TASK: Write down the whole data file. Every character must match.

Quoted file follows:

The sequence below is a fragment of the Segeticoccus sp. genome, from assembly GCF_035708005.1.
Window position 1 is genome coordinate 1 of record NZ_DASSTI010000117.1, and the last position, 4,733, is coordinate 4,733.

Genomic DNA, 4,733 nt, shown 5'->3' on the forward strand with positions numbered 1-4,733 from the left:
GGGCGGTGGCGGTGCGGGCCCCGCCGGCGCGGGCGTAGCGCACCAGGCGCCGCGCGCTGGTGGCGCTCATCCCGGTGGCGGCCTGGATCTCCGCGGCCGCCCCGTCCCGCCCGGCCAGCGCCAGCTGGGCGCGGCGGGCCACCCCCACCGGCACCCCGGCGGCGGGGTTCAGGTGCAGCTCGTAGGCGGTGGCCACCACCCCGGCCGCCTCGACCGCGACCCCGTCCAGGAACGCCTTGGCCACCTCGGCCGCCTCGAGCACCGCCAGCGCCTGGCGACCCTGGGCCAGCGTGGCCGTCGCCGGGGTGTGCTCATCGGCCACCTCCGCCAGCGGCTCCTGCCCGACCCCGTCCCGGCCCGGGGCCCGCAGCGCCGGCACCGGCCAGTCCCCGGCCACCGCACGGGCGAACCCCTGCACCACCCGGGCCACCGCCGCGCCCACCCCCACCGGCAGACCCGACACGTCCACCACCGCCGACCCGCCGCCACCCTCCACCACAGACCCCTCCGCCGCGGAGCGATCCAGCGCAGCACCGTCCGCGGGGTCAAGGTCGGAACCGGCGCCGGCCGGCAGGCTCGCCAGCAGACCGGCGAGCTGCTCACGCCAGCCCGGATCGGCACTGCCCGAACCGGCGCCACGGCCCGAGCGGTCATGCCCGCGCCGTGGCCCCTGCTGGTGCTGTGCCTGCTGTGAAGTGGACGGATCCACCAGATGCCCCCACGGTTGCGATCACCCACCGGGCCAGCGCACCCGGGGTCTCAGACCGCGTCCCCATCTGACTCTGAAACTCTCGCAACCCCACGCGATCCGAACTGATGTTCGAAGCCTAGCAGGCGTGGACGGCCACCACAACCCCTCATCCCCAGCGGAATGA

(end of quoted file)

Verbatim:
The sequence below is a fragment of the Segeticoccus sp. genome, from assembly GCF_035708005.1.
Window position 1 is genome coordinate 1 of record NZ_DASSTI010000117.1, and the last position, 4,733, is coordinate 4,733.

Genomic DNA, 4,733 nt, shown 5'->3' on the forward strand with positions numbered 1-4,733 from the left:
GGGCGGTGGCGGTGCGGGCCCCGCCGGCGCGGGCGTAGCGCACCAGGCGCCGCGCGCTGGTGGCGCTCATCCCGGTGGCGGCCTGGATCTCCGCGGCCGCCCCGTCCCGCCCGGCCAGCGCCAGCTGGGCGCGGCGGGCCACCCCCACCGGCACCCCGGCGGCGGGGTTCAGGTGCAGCTCGTAGGCGGTGGCCACCACCCCGGCCGCCTCGACCGCGACCCCGTCCAGGAACGCCTTGGCCACCTCGGCCGCCTCGAGCACCGCCAGCGCCTGGCGACCCTGGGCCAGCGTGGCCGTCGCCGGGGTGTGCTCATCGGCCACCTCCGCCAGCGGCTCCTGCCCGACCCCGTCCCGGCCCGGGGCCCGCAGCGCCGGCACCGGCCAGTCCCCGGCCACCGCACGGGCGAACCCCTGCACCACCCGGGCCACCGCCGCGCCCACCCCCACCGGCAGACCCGACACGTCCACCACCGCCGACCCGCCGCCACCCTCCACCACAGACCCCTCCGCCGCGGAGCGATCCAGCGCAGCACCGTCCGCGGGGTCAAGGTCGGAACCGGCGCCGGCCGGCAGGCTCGCCAGCAGACCGGCGAGCTGCTCACGCCAGCCCGGATCGGCACTGCCCGAACCGGCGCCACGGCCCGAGCGGTCATGCCCGCGCCGTGGCCCCTGCTGGTGCTGTGCCTGCTGTGAAGTGGACGGATCCACCAGATGCCCCCACGGTTGCGATCACCCACCGGGCCAGCGCACCCGGGGTCTCAGACCGCGTCCCCATCTGACTCTGAAACTCTCGCAACCCCACGCGATCCGAACTGATGTTCGAAGCCTAGCAGGCGTGGACGGCCACCACAACCCCTCATCCCCAGCGGAATGA